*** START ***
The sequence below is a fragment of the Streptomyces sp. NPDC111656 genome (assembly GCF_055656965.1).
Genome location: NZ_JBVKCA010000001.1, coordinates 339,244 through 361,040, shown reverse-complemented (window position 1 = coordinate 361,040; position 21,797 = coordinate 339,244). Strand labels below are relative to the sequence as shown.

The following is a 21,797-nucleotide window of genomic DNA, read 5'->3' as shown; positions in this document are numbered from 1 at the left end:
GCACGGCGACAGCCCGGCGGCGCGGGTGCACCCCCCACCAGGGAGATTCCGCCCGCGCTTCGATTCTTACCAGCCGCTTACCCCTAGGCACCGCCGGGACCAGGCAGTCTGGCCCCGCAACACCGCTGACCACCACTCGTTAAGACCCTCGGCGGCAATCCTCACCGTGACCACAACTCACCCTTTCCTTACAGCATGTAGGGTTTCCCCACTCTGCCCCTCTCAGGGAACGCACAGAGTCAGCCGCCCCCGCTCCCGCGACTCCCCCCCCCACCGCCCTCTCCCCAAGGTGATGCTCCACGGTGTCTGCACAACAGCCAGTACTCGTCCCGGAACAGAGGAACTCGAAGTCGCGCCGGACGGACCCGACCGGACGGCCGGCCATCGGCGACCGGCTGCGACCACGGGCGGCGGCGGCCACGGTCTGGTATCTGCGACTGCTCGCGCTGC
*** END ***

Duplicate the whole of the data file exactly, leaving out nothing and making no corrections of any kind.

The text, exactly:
The sequence below is a fragment of the Streptomyces sp. NPDC111656 genome (assembly GCF_055656965.1).
Genome location: NZ_JBVKCA010000001.1, coordinates 339,244 through 361,040, shown reverse-complemented (window position 1 = coordinate 361,040; position 21,797 = coordinate 339,244). Strand labels below are relative to the sequence as shown.

The following is a 21,797-nucleotide window of genomic DNA, read 5'->3' as shown; positions in this document are numbered from 1 at the left end:
GCACGGCGACAGCCCGGCGGCGCGGGTGCACCCCCCACCAGGGAGATTCCGCCCGCGCTTCGATTCTTACCAGCCGCTTACCCCTAGGCACCGCCGGGACCAGGCAGTCTGGCCCCGCAACACCGCTGACCACCACTCGTTAAGACCCTCGGCGGCAATCCTCACCGTGACCACAACTCACCCTTTCCTTACAGCATGTAGGGTTTCCCCACTCTGCCCCTCTCAGGGAACGCACAGAGTCAGCCGCCCCCGCTCCCGCGACTCCCCCCCCCACCGCCCTCTCCCCAAGGTGATGCTCCACGGTGTCTGCACAACAGCCAGTACTCGTCCCGGAACAGAGGAACTCGAAGTCGCGCCGGACGGACCCGACCGGACGGCCGGCCATCGGCGACCGGCTGCGACCACGGGCGGCGGCGGCCACGGTCTGGTATCTGCGACTGCTCGCGCTGC